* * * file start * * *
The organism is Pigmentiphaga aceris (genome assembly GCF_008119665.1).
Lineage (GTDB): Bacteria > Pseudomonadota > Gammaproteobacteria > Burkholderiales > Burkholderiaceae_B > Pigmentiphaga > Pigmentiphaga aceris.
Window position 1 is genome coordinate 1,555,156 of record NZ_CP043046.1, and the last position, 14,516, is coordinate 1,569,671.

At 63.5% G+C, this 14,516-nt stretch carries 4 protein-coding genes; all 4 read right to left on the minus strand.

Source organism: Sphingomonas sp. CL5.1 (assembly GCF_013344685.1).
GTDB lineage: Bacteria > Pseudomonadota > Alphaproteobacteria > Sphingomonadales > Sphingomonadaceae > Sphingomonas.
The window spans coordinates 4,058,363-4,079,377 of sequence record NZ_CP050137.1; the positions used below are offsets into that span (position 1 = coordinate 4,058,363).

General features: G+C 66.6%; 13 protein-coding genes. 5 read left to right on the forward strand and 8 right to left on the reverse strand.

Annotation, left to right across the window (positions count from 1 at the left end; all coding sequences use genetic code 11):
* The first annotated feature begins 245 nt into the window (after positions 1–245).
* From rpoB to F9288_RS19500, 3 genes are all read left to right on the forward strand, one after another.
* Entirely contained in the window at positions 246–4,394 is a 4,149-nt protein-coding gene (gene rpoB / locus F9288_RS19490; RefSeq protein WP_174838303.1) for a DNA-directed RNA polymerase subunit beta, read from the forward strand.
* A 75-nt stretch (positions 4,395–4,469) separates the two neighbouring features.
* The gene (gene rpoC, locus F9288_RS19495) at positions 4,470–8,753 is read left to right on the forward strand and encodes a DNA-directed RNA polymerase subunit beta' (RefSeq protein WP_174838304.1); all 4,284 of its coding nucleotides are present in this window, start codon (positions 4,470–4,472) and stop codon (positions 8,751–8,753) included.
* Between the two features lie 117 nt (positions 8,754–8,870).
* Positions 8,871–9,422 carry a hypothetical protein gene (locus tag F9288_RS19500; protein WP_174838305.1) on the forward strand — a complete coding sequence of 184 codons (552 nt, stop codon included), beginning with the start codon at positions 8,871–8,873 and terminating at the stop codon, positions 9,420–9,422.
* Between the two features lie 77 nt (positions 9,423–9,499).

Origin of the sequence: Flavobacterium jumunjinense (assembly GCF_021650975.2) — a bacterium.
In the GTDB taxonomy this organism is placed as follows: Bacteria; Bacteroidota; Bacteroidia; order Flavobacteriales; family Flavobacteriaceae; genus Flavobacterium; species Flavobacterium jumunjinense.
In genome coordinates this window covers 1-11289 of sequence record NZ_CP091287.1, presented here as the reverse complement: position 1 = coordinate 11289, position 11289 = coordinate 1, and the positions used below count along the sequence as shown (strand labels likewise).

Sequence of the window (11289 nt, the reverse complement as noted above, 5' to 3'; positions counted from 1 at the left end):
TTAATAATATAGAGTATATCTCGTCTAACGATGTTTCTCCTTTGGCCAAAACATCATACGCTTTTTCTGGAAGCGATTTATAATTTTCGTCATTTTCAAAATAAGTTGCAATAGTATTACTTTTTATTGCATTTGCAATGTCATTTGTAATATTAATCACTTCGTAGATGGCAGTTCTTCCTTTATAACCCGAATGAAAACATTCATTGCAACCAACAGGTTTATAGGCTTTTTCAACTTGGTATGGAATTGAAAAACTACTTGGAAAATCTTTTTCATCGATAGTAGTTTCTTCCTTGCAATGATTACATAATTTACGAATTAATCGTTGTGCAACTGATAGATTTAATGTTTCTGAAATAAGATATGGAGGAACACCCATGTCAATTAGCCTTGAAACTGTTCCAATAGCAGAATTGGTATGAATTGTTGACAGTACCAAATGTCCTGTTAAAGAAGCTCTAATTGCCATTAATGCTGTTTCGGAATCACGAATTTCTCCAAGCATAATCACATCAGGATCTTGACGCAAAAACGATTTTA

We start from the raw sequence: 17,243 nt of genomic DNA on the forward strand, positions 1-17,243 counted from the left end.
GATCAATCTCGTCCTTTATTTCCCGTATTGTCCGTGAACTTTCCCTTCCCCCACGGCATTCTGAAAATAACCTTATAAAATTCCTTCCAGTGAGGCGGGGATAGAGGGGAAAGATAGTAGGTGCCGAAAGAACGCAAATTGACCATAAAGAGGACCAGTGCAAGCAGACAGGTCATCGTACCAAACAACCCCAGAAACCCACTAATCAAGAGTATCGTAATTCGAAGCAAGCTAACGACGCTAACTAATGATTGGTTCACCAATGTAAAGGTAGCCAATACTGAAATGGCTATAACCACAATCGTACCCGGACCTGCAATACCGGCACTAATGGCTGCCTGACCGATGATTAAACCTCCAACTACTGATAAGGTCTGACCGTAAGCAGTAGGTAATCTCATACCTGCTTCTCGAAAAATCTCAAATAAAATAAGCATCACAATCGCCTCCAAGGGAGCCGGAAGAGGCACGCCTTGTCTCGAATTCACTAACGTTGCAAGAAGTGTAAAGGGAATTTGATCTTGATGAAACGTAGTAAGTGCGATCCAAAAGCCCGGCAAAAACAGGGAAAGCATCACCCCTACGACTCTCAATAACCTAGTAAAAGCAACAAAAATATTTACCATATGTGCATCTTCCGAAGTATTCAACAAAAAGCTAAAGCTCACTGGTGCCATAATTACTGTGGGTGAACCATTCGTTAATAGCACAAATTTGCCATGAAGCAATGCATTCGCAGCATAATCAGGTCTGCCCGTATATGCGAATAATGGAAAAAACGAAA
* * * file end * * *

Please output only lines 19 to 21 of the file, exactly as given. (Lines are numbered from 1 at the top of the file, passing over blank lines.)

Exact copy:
In the GTDB taxonomy this organism is placed as follows: Bacteria; Bacteroidota; Bacteroidia; order Flavobacteriales; family Flavobacteriaceae; genus Flavobacterium; species Flavobacterium jumunjinense.
In genome coordinates this window covers 1-11289 of sequence record NZ_CP091287.1, presented here as the reverse complement: position 1 = coordinate 11289, position 11289 = coordinate 1, and the positions used below count along the sequence as shown (strand labels likewise).

Sequence of the window (11289 nt, the reverse complement as noted above, 5' to 3'; positions counted from 1 at the left end):